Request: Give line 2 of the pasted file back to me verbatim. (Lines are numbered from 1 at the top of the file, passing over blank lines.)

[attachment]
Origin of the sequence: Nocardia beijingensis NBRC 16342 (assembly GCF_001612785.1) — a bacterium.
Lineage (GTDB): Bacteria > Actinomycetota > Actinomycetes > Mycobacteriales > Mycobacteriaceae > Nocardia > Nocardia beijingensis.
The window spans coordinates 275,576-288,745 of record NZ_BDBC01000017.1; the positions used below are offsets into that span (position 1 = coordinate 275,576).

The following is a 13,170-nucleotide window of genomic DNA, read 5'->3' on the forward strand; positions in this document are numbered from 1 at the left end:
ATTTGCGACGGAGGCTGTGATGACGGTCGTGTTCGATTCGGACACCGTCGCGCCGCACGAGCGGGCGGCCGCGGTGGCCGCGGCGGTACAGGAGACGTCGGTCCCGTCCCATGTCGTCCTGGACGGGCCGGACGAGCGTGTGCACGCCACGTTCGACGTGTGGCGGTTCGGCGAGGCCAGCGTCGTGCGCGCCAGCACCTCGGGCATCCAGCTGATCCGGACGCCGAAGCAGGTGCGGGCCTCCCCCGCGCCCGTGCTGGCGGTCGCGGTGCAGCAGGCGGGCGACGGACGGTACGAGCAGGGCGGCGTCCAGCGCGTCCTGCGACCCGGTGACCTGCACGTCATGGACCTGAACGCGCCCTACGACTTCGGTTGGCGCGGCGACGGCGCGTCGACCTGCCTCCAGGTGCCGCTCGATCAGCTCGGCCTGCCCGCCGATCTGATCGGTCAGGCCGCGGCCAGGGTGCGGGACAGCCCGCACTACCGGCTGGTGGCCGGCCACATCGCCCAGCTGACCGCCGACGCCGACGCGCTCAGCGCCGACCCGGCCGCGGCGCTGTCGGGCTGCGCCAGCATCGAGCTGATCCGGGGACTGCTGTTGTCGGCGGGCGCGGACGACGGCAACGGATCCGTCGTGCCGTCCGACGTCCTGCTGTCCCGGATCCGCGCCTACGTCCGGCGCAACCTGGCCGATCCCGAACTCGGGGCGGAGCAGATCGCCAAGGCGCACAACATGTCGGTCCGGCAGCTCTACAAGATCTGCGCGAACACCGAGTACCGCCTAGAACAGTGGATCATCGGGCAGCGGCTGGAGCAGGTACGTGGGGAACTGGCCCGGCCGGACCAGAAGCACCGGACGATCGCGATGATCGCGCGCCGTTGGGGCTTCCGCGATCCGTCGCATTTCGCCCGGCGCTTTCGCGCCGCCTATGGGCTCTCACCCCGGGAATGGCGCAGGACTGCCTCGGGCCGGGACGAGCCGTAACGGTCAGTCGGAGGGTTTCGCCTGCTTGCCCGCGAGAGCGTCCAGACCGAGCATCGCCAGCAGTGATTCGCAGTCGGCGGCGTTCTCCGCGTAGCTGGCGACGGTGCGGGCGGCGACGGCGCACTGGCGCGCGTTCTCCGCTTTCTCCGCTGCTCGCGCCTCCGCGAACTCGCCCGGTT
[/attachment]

Lineage (GTDB): Bacteria > Actinomycetota > Actinomycetes > Mycobacteriales > Mycobacteriaceae > Nocardia > Nocardia beijingensis.